draft-ietf-geopriv-pdif-lo-profile-05.txt   draft-ietf-geopriv-pdif-lo-profile-06.txt 
Geopriv J. Winterbottom Geopriv J. Winterbottom
Internet-Draft M. Thomson Internet-Draft M. Thomson
Intended status: Informational Andrew Corporation Expires: September 6, 2007 Andrew Corporation
Expires: April 26, 2007 H. Tschofenig H. Tschofenig
Siemens Siemens Networks GmbH & Co KG
October 23, 2006 March 5, 2007
GEOPRIV PIDF-LO Usage Clarification, Considerations and Recommendations GEOPRIV PIDF-LO Usage Clarification, Considerations and Recommendations
draft-ietf-geopriv-pdif-lo-profile-05.txt draft-ietf-geopriv-pdif-lo-profile-06.txt
Status of this Memo Status of this Memo
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Copyright Notice Copyright Notice
Copyright (C) The Internet Society (2006). Copyright (C) The IETF Trust (2007).
Abstract Abstract
The Presence Information Data Format Location Object (PIDF-LO) The Presence Information Data Format Location Object (PIDF-LO)
specification provides a flexible and versatile means to represent specification provides a flexible and versatile means to represent
location information. There are, however, circumstances that arise location information. There are, however, circumstances that arise
when information needs to be constrained in how it is represented so when information needs to be constrained in how it is represented so
that the number of options that need to be implemented in order to that the number of options that need to be implemented in order to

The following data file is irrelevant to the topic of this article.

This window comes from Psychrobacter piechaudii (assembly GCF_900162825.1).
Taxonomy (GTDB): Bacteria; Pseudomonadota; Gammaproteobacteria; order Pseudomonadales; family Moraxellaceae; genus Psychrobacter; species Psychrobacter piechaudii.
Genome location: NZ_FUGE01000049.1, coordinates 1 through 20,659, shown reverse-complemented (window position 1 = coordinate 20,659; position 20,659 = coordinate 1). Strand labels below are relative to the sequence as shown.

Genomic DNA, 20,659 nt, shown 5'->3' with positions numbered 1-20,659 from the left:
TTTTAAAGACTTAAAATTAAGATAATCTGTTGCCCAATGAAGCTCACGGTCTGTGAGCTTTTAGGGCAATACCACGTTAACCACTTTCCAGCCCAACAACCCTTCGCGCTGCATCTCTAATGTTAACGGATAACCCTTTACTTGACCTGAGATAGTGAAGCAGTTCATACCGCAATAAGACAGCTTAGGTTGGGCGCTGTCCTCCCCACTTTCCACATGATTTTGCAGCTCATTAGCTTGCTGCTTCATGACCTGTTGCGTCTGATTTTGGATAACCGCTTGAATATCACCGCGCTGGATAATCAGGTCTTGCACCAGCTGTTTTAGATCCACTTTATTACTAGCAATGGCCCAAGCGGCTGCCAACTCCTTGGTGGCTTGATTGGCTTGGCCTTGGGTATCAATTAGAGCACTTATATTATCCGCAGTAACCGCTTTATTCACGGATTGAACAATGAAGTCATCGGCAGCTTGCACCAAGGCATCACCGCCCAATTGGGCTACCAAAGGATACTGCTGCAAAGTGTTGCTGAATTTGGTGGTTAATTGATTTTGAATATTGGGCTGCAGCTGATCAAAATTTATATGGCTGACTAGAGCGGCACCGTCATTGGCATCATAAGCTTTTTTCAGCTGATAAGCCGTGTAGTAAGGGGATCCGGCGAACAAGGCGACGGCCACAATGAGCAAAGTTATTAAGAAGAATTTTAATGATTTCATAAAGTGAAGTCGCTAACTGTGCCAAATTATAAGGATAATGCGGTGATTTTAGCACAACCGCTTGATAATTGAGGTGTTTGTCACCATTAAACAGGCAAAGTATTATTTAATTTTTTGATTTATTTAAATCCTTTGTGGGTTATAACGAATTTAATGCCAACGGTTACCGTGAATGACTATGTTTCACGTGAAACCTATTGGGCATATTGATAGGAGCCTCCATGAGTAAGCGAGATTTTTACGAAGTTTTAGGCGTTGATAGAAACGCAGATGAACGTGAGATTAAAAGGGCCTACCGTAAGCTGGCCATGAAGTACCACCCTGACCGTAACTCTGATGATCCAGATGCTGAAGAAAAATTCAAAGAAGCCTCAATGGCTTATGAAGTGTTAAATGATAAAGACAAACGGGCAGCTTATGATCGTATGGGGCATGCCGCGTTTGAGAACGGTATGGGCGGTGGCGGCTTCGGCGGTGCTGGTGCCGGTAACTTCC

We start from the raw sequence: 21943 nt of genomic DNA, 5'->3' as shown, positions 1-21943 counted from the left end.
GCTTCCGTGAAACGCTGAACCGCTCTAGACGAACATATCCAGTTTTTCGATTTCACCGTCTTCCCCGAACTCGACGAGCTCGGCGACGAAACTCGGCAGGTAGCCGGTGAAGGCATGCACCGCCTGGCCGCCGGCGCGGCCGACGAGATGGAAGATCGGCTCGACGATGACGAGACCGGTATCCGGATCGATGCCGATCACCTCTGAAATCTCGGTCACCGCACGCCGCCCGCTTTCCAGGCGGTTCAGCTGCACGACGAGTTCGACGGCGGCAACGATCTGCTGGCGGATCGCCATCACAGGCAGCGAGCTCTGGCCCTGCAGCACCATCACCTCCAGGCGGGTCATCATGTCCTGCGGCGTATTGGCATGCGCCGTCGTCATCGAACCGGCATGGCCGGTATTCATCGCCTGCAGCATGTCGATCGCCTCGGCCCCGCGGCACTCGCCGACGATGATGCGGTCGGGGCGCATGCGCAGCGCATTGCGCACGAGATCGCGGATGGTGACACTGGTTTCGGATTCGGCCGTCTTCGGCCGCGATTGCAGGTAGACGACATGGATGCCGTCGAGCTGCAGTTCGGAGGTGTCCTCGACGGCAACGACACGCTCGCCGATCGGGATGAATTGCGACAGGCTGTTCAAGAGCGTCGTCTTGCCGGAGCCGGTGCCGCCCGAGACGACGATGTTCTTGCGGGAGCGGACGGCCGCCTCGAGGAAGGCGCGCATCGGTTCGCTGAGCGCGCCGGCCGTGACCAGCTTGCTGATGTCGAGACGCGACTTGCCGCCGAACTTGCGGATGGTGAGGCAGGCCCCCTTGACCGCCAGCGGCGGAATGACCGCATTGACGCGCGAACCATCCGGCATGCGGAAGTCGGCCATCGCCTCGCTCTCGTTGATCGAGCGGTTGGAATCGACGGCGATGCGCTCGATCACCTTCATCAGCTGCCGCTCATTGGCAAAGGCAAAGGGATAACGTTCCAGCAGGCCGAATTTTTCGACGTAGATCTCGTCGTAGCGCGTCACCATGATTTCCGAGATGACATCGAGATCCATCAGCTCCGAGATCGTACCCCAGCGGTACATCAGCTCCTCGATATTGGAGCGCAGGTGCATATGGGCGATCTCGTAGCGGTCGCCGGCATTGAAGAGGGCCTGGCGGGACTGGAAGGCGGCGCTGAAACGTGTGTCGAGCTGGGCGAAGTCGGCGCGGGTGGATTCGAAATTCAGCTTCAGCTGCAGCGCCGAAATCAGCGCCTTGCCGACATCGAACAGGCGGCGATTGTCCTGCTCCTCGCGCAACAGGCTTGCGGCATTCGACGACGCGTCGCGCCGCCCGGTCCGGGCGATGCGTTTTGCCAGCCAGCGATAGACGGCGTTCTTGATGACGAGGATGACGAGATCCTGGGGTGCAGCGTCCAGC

make use of it are reduced. There is growing interest in being able make use of it are reduced. There is growing interest in being able
to use location information contained in a PIDF-LO for routing to use location information contained in a PIDF-LO for routing
applications. To allow successfully interoperability between applications. To allow successfully interoperability between
applications, location information needs to be normative and more applications, location information needs to be normative and more
tightly constrained than is currently specified in the PIDF-LO. This tightly constrained than is currently specified in the PIDF-LO. This
document makes recommendations on how to constrain, represent and document makes recommendations on how to constrain, represent and
interpret locations in a PIDF-LO. It further recommends a subset of interpret locations in a PIDF-LO. It further recommends a subset of
GML that MUST be implemented by applications involved in location GML that MUST be implemented by applications involved in location
based routing. based routing.
Table of Contents Table of Contents
1. CHANGES SINCE LAST TIME . . . . . . . . . . . . . . . . . . . 4 1. Introduction . . . . . . . . . . . . . . . . . . . . . . . . . 4
1.1. 05 changes . . . . . . . . . . . . . . . . . . . . . . . . 4 2. Terminology . . . . . . . . . . . . . . . . . . . . . . . . . 5
1.2. 04 changes . . . . . . . . . . . . . . . . . . . . . . . . 4 3. Using Location Information . . . . . . . . . . . . . . . . . . 6
1.3. 03 changes . . . . . . . . . . . . . . . . . . . . . . . . 4 3.1. Single Civic Location Information . . . . . . . . . . . . 8
1.4. 01 changes . . . . . . . . . . . . . . . . . . . . . . . . 4 3.2. Civic and Geospatial Location Information . . . . . . . . 8
2. To Do . . . . . . . . . . . . . . . . . . . . . . . . . . . . 6 3.3. Manual/Automatic Configuration of Location Information . . 9
3. Introduction . . . . . . . . . . . . . . . . . . . . . . . . . 7 4. Geodetic Coordinate Representation . . . . . . . . . . . . . . 10
4. Terminology . . . . . . . . . . . . . . . . . . . . . . . . . 8 5. Geodetic Shape Representation . . . . . . . . . . . . . . . . 11